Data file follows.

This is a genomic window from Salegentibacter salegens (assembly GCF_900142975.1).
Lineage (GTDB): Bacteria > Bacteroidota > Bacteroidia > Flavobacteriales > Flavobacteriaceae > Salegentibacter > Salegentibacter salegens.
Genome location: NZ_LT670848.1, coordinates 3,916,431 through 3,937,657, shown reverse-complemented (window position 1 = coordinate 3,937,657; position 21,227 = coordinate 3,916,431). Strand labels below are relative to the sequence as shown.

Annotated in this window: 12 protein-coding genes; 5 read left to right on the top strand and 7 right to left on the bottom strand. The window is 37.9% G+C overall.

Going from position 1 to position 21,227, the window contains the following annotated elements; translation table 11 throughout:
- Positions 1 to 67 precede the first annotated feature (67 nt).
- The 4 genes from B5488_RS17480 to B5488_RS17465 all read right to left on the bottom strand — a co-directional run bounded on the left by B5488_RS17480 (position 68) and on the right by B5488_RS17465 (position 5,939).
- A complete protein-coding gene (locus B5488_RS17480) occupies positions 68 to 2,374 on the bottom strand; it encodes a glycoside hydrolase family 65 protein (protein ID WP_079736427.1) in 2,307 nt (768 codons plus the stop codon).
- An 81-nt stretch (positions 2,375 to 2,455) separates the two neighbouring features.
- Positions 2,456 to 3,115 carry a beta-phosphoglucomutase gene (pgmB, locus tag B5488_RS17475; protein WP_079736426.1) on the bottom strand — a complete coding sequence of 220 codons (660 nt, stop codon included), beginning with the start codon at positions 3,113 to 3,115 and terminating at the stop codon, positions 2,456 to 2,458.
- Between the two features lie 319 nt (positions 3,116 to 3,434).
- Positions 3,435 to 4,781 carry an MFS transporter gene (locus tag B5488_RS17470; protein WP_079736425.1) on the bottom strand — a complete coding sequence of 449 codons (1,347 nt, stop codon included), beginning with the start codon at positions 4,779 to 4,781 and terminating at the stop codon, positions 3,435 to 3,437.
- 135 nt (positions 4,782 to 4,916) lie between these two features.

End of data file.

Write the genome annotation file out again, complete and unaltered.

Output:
This is a genomic window from Salegentibacter salegens (assembly GCF_900142975.1).
Lineage (GTDB): Bacteria > Bacteroidota > Bacteroidia > Flavobacteriales > Flavobacteriaceae > Salegentibacter > Salegentibacter salegens.
Genome location: NZ_LT670848.1, coordinates 3,916,431 through 3,937,657, shown reverse-complemented (window position 1 = coordinate 3,937,657; position 21,227 = coordinate 3,916,431). Strand labels below are relative to the sequence as shown.

Annotated in this window: 12 protein-coding genes; 5 read left to right on the top strand and 7 right to left on the bottom strand. The window is 37.9% G+C overall.

Going from position 1 to position 21,227, the window contains the following annotated elements; translation table 11 throughout:
- Positions 1 to 67 precede the first annotated feature (67 nt).
- The 4 genes from B5488_RS17480 to B5488_RS17465 all read right to left on the bottom strand — a co-directional run bounded on the left by B5488_RS17480 (position 68) and on the right by B5488_RS17465 (position 5,939).
- A complete protein-coding gene (locus B5488_RS17480) occupies positions 68 to 2,374 on the bottom strand; it encodes a glycoside hydrolase family 65 protein (protein ID WP_079736427.1) in 2,307 nt (768 codons plus the stop codon).
- An 81-nt stretch (positions 2,375 to 2,455) separates the two neighbouring features.
- Positions 2,456 to 3,115 carry a beta-phosphoglucomutase gene (pgmB, locus tag B5488_RS17475; protein WP_079736426.1) on the bottom strand — a complete coding sequence of 220 codons (660 nt, stop codon included), beginning with the start codon at positions 3,113 to 3,115 and terminating at the stop codon, positions 2,456 to 2,458.
- Between the two features lie 319 nt (positions 3,116 to 3,434).
- Positions 3,435 to 4,781 carry an MFS transporter gene (locus tag B5488_RS17470; protein WP_079736425.1) on the bottom strand — a complete coding sequence of 449 codons (1,347 nt, stop codon included), beginning with the start codon at positions 4,779 to 4,781 and terminating at the stop codon, positions 3,435 to 3,437.
- 135 nt (positions 4,782 to 4,916) lie between these two features.